Getting down on the dance floor
Time slowed to a crawl as I felt the inevitable force of gravity take over. Yes, it happened. While enthusiastically cutting the rug on the dance floor at our holiday office party last Friday night, I slipped and fell – and spectacularly, I might add. In one of the most humiliating events I can imagine (right up there with unknowingly exposing otherwise private body parts in public) I fell victim to what happens when enthusiastic dancing, a long dress and a pair of cowboy boots meet. We newspaper people know how to have a good time. You’d be surprised. Our work is intense – fast-paced, unrelenting, always on deadline. But give us a chance to let loose a little, and we’re downright fun. That’s the way it was this year at the Roxie nightclub in downtown Glenwood. After a good hour or so of appetizers, drinks and conversation – amounting to yelling at each other over disco music – the DJ cranked up the tunes even more and many of us took to the floor to get down and get funky. My fall from grace occurred well into the evening, but had nothing to do with drinking too much (which would clearly have made it more humiliating, if that’s even possible). We were at the party for about four hours, and during that time I only had a glass and a half of wine. No, the fall was purely my own doing. Some of it probably had to do with dressing up. I was wearing a long velvet dress (Hey, in my line of work, I don’t get opportunities to wear fancy stuff so I take advantage of it when I can). The problem began when I stepped back onto my dress, immediately creating a slippery slope between the cloth and the floor. Worse yet, I simultaneously felt my left leg whack into a rise in the floor next to me. I was going down. In the scope of world events, my fall is less than insignificant. But for me, as I felt myself lose balance and my feet lose contact with the floor, I felt the heat of a thousand spotlights honing in on my every desperate move to remain upright. It took years to hit the ground. It didn’t help that a threesome of husbands married to a few girlfriends from the classified ad department happened to be sitting right smack next to the dance floor where I lay. Of course, they were gentlemanly and immediately got up to help me and to see that I was all right (not!). No, instinct kicked in, and instead, they got a big hoot out of my slip-up. I could hear their peals of laughter, even over the decibel-shattering disco beat. Mortifying! I got up as quickly as I could, joining in the laughter (what do you do?!), and checked the body for damage. My left shin was bleeding, but compared to my embarrassment, it was nothing. So, why write about this for all to see, and to document it for anyone who happened to miss it? For one, everybody on earth has an experience (or many!) similar to mine, and two, misery loves company (or at least appreciates some empathy). Besides, it’s helping me to realize that plenty of activities involve falling. Look at football players. They fall down practically every play! Skiing can involve falling, and so can boarding. I admit that I’ve been known to be accident-prone (a term I refuse to acknowledge; either you’re out playing the game of life or you’re not, and if you are, sometimes, you’re going hit the dirt). At the same time, I’ll admit I have a closet of helmets: one for skiing, one for bicycling, one for riding horses, one for kayaking. Maybe I should wear a helmet during the day, in my car, walking down the street, in the office. You never know when gravity just might take you down. Carrie Click is editor of The Citizen Telegram in Rifle, and is contemplating purchasing a disco-dancing helmet. Carrie can be reached at 625-3245, ext. 101, email@example.com.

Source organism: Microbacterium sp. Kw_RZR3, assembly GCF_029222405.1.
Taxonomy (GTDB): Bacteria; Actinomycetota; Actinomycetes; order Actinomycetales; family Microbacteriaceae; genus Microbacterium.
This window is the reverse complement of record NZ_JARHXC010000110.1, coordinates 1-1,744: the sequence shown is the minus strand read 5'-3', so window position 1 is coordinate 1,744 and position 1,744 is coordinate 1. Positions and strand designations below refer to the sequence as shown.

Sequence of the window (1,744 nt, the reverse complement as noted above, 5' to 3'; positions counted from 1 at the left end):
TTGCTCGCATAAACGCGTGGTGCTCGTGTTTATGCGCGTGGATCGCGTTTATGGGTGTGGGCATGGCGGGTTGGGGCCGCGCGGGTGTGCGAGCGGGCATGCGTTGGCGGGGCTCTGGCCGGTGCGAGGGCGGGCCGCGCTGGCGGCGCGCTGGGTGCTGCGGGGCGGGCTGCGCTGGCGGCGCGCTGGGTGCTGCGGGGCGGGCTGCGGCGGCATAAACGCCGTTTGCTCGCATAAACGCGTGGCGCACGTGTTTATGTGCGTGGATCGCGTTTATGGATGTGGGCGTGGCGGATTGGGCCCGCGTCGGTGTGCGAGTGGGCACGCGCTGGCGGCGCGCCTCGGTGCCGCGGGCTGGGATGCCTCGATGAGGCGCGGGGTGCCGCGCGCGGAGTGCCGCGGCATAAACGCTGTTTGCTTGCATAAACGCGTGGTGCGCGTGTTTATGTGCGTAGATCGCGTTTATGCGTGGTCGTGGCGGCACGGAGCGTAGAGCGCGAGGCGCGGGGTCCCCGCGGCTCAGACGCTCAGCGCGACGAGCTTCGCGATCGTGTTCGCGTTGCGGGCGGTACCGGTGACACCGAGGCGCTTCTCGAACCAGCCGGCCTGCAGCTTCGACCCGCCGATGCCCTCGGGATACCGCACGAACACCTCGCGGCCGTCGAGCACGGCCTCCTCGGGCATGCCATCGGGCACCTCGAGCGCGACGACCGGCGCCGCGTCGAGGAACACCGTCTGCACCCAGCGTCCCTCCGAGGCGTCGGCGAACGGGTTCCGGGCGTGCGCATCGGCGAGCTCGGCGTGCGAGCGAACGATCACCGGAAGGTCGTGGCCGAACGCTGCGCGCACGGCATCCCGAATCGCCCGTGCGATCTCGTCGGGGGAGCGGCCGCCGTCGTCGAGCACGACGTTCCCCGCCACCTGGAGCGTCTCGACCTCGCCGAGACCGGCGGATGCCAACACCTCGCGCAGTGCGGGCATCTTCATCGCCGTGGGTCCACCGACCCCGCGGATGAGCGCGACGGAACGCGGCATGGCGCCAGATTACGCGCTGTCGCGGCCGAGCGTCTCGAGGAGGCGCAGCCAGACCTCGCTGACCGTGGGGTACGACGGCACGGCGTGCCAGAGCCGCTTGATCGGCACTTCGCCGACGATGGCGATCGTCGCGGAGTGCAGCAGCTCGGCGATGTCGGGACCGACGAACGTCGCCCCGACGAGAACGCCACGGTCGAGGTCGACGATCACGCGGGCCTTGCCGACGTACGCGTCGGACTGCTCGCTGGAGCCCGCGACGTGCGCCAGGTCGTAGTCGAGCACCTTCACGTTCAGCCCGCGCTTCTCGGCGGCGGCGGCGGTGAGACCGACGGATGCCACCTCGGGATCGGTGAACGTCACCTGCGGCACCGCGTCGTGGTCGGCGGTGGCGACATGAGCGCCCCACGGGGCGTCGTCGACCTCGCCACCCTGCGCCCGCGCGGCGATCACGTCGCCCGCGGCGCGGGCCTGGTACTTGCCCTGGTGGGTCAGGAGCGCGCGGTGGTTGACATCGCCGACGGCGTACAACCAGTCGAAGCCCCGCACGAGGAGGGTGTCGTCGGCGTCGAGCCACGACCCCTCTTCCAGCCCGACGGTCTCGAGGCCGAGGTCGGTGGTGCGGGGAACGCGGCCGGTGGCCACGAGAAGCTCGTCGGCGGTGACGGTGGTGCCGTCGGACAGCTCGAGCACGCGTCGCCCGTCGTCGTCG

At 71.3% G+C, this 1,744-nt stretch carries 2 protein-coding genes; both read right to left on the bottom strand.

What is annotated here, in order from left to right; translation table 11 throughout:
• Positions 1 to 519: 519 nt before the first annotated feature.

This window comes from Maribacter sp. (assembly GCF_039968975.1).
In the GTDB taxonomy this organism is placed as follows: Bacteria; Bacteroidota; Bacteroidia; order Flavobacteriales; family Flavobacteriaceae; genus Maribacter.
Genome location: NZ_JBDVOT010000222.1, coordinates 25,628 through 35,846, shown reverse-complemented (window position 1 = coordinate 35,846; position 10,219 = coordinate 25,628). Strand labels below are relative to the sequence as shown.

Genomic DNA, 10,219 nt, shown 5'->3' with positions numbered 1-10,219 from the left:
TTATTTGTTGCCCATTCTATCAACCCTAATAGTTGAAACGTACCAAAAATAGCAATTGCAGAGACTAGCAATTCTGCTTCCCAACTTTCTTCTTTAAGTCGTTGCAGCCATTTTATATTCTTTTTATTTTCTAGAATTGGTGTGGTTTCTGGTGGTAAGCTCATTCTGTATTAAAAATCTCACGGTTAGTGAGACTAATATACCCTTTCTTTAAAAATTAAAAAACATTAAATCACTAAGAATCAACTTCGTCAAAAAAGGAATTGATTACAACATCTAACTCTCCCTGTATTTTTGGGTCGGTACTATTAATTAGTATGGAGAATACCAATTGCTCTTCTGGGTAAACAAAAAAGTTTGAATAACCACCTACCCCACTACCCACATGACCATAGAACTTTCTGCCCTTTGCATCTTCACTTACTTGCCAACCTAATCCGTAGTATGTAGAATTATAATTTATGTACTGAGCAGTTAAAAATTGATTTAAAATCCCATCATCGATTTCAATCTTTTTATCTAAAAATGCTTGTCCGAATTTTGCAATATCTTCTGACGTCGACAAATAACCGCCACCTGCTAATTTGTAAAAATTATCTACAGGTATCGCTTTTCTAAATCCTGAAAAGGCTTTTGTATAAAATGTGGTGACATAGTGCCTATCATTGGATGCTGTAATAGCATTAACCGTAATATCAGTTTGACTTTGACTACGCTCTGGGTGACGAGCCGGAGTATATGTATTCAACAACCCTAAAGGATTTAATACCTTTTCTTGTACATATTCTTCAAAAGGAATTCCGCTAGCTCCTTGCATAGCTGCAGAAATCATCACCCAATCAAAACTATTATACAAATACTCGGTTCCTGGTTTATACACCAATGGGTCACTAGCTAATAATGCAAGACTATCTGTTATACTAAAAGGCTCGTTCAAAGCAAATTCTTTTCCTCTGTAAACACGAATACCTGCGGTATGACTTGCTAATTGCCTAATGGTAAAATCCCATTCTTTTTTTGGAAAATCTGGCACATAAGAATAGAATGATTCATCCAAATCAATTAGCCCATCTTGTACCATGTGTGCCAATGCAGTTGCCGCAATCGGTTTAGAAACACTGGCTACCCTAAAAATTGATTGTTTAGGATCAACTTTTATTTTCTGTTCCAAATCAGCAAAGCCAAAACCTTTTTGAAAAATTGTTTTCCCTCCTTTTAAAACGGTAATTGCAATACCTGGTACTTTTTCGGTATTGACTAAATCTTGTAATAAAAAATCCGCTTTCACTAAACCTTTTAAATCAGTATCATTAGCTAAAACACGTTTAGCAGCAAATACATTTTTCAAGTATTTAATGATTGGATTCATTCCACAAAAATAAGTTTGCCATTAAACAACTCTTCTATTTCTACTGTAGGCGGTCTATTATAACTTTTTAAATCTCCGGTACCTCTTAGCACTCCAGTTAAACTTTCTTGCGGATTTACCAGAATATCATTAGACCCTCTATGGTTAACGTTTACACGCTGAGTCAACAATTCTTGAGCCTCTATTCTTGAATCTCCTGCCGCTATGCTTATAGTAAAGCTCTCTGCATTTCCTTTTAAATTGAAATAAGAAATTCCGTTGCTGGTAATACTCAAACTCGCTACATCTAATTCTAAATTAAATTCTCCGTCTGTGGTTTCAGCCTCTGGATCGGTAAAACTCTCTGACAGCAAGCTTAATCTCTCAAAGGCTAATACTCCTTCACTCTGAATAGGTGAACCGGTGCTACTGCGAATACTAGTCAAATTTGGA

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After opposing Proposition 114, the 2020 wolf reintroduction initiative that passed by a whopping 1%, I had reservations about dressing down another budding ballot measure.